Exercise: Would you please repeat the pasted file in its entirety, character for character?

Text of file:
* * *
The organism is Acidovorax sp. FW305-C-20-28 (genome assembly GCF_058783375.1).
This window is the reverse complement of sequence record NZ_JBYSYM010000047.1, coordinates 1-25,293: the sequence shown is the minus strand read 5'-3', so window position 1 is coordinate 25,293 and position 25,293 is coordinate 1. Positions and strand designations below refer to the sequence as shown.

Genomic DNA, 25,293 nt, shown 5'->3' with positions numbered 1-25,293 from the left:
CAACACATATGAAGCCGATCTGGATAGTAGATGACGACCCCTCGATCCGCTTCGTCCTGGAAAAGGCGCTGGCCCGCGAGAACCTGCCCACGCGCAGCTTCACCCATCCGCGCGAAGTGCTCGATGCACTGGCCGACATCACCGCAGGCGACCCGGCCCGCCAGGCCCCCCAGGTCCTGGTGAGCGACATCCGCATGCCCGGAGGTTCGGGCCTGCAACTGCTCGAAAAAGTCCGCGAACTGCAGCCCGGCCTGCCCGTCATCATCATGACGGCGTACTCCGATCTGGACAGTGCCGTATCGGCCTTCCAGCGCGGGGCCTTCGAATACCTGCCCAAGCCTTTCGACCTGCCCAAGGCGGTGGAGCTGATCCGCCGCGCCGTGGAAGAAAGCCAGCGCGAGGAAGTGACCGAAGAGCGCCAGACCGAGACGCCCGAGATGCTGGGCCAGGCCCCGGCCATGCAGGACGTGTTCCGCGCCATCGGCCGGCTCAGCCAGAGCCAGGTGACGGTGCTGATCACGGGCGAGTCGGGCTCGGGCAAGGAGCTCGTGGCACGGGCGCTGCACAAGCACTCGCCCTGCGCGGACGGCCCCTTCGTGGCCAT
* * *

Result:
The organism is Acidovorax sp. FW305-C-20-28 (genome assembly GCF_058783375.1).
This window is the reverse complement of sequence record NZ_JBYSYM010000047.1, coordinates 1-25,293: the sequence shown is the minus strand read 5'-3', so window position 1 is coordinate 25,293 and position 25,293 is coordinate 1. Positions and strand designations below refer to the sequence as shown.

Genomic DNA, 25,293 nt, shown 5'->3' with positions numbered 1-25,293 from the left:
CAACACATATGAAGCCGATCTGGATAGTAGATGACGACCCCTCGATCCGCTTCGTCCTGGAAAAGGCGCTGGCCCGCGAGAACCTGCCCACGCGCAGCTTCACCCATCCGCGCGAAGTGCTCGATGCACTGGCCGACATCACCGCAGGCGACCCGGCCCGCCAGGCCCCCCAGGTCCTGGTGAGCGACATCCGCATGCCCGGAGGTTCGGGCCTGCAACTGCTCGAAAAAGTCCGCGAACTGCAGCCCGGCCTGCCCGTCATCATCATGACGGCGTACTCCGATCTGGACAGTGCCGTATCGGCCTTCCAGCGCGGGGCCTTCGAATACCTGCCCAAGCCTTTCGACCTGCCCAAGGCGGTGGAGCTGATCCGCCGCGCCGTGGAAGAAAGCCAGCGCGAGGAAGTGACCGAAGAGCGCCAGACCGAGACGCCCGAGATGCTGGGCCAGGCCCCGGCCATGCAGGACGTGTTCCGCGCCATCGGCCGGCTCAGCCAGAGCCAGGTGACGGTGCTGATCACGGGCGAGTCGGGCTCGGGCAAGGAGCTCGTGGCACGGGCGCTGCACAAGCACTCGCCCTGCGCGGACGGCCCCTTCGTGGCCAT